Why Leicester City Cannot Afford an Identity Crisis

What was billed as the ideal fixture to open their title defense, Leicester City were downed 2-1 by manager-less Hull City. Norwegian international Adama Diomande opened his Premier League account with an overhead kick just before the interval. The defending champions would level matters one minute later however, when Riyad Mahrez slammed home his spot-kick after Damarai Gray was seemingly brought down in the box by Tom Huddlestone. The Tigers were not to be denied though, with Robert Snodgrass finding the winner in the 57th minute to seal all three points.

The result saw Hull become the first promoted side to win on opening day in the last four years. Leicester, however, were consigned the first champion to lose on opening day in Premier League history.

For all the justified credit levied in the direction of Mike Phelan’s troops, the grievous wounds suffered by the Foxes at the KC Stadium were self-inflicted.

“We made a big effort but it was individual effort, not like a team. Our strength is when everyone is connected to each other.” – Claudio Ranieri

A historic run last campaign is perhaps the best the midlands club could ever expect for quite some time, but the truth of the matter is one that we are all rather familiar with – Leicester’s camaraderie, work ethic, and inspirational performances from the aforementioned Mahrez, cult hero Jamie Vardy, the recently departed N’Golo Kante, Wes Morgan, Christian Fuchs and Kasper Schmeichel were key to their unexpected success. The question, simply, is where did that Leicester disappear to? Seemingly, it’s still on holiday. The one that showed up today may have dressed the part, but it was not the one that stole our hearts under the Italian headmaster a few months ago.

When you’re crowned champion, added expectations come with it. Last season the Foxes were one of the most efficient counter-attacking sides in the Prem, coupled with top-quality organization on the pitch and a spirit of optimism that is rarely seen in a side that wasn’t even close to being tipped for the European places. But perhaps said expectations have gotten the better of Ranieri’s men.

On Saturday we saw a Leicester side that replaced their identity for a title-winning swagger, over-confidence, and replaced hard work with a nonchalant approach – it’s a warning shot across their bow that cannot be ignored.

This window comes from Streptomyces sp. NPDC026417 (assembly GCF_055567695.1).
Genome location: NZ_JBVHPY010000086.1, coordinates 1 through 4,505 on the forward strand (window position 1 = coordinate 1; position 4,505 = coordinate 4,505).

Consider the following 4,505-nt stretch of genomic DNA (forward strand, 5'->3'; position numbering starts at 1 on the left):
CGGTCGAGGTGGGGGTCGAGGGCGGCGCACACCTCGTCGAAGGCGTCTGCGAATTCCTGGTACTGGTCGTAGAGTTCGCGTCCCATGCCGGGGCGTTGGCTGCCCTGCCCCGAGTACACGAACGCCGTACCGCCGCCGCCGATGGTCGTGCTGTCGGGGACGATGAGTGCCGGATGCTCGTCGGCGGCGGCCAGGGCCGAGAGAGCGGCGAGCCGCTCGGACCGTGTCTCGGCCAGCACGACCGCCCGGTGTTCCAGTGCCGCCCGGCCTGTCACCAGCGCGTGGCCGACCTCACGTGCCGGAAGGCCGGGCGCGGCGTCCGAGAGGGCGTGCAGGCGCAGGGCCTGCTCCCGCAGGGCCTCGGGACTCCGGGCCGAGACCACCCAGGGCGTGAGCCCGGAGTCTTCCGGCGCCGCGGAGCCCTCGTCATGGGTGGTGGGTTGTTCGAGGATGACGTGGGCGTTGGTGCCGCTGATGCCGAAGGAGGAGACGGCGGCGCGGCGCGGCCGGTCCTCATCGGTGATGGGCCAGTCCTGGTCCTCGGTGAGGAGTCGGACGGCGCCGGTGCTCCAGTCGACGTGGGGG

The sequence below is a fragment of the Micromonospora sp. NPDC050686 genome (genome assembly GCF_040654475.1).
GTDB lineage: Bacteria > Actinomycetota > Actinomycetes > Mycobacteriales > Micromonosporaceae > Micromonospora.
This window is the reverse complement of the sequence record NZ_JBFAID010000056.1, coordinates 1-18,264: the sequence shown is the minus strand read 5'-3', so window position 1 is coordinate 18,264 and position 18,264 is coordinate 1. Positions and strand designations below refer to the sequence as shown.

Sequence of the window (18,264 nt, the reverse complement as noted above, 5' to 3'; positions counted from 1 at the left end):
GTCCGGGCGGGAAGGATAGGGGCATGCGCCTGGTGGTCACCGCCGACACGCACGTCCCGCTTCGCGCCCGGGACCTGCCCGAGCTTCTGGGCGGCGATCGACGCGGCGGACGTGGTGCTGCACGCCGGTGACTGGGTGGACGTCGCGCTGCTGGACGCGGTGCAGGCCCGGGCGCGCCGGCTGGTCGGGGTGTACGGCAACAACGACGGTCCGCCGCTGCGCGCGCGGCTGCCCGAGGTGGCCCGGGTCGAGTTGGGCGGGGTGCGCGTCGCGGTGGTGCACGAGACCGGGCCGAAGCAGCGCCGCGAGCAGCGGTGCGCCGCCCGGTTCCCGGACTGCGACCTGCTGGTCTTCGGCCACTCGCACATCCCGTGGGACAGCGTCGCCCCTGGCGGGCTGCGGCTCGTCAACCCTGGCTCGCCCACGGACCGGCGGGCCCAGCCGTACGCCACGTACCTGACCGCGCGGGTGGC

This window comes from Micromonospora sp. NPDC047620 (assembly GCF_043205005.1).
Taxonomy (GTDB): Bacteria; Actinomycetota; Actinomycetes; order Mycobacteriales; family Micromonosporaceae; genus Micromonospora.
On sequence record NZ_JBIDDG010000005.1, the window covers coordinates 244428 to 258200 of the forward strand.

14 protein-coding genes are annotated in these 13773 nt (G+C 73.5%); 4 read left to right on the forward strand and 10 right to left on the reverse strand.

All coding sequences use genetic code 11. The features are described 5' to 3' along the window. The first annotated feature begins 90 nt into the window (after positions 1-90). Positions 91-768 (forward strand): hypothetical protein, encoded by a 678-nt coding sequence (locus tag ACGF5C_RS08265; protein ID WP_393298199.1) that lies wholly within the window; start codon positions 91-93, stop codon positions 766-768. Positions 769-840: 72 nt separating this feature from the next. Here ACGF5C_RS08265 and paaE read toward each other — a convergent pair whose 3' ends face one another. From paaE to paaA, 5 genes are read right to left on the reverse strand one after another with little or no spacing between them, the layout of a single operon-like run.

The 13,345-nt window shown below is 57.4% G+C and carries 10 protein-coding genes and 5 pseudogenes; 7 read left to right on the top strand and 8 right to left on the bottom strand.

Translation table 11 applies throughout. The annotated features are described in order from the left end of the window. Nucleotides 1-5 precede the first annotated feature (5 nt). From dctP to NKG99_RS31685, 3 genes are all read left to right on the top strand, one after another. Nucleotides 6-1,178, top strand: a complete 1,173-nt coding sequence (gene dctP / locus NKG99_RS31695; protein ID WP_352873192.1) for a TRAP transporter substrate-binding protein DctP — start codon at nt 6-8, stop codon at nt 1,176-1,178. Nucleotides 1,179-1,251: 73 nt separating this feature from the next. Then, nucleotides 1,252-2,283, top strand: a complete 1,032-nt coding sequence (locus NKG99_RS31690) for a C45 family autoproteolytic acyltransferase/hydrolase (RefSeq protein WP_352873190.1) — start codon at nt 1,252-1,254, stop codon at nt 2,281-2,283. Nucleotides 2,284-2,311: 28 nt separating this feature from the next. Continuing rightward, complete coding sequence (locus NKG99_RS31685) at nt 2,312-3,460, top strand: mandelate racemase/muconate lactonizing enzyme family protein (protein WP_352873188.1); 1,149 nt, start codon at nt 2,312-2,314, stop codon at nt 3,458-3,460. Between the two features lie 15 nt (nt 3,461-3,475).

If a return to their tactical and mental approach is an absolute must, finding a way to move on from the loss of Kante is of equal importance. The French international holding midfielder was the embodiment of what Leicester were about last season. Coming out of nowhere after his move from SM Caen, he burst onto the scene to form one of the most dynamic midfield duos in recent memory.

By the end of the 2015/16 campaign, Kante led the Prem in tackles, as well as being high on the list of interceptions. Beyond his defensive ability, Kante provided control of the center of the park in performance after performance reminiscent of Claude Makelele – this key avenue of contribution was something they sorely missed against Hull, and it’s an aspect of their approach that they need to rediscover… the sooner the better.

The question for Ranieri, and indeed many a Leicester support, is have the club genuinely replaced him properly? It may only have been one performance, but Andy King did himself no favors alongside Danny Drinkwater. There was improvement when Daniel Amartey was introduced in the 67th minute, but it certainly wasn’t enough.

The potential replacement for Kante comes by way of new signing holding midfielder Nampalys Mendy, who joined the club from Ligue 1 outfit OGC Nice. Mendy played a vital central role for Les Aiglons last season under now Southampton boss Claude Puel, featuring in all thirty-eight league fixtures and helping the Cote d’Azur-based side to an unexpected 4th-placed finish and a place in this season’s Europa League.

Though he’s been capped at every youth level in the French national set-up and comes highly-touted, we’ve seen many players come from Gallic country and fail to impress in their first season in England (see: Aston Villa last term). The immediate concern for Ranieri needs to be to get Mendy fit and firing if Leicester are to cope with life without Kante.

In that light, beyond moving past the loss of such a key player, Leicester have to get back to being who they were. No one worked harder, and certainly there were none who wanted to earn results more. Despite those qualities, it’s difficult to see them pulling off another magical run to the top of the pile. However, they remain a club that have the players capable of another strong domestic showing.

Added to the move for Mendy, Ranieri brought in Bartosz Kapustka, Ahmed Musa, Luis Hernandez and Ron-Robert Zieler. Not only has their talent pool improved, but they now have added depth to tackle a season which will include the Champions League.

With more ability added to the side, there will be residual silk applied to their style of play. The goal should be to avoid overlooking the building blocks that were laid previously.

It’s a dilemma we’ve recently seen around Europe. The likes of Werder Bremen and VfB Stuttgart topped the Bundesliga in 2003/04 and 2006/07 respectively, but then failed to genuinely kick on afterwards. The same can be said for Montpellier in 2011/12 in Ligue 1, finishing first but then collapsing like a flan in a cupboard not long after.

Surprise champions are not unheard of, but unfortunately neither is their failure to establish themselves. This is the conundrum that Leicester now face. They’ve improved on paper, but they must resist the temptation of turning into something they are not. A team can better themselves without forgetting where they came from. If they are to keep themselves in the Premier League elite, Leicester must continue to put faith in the system that got them there.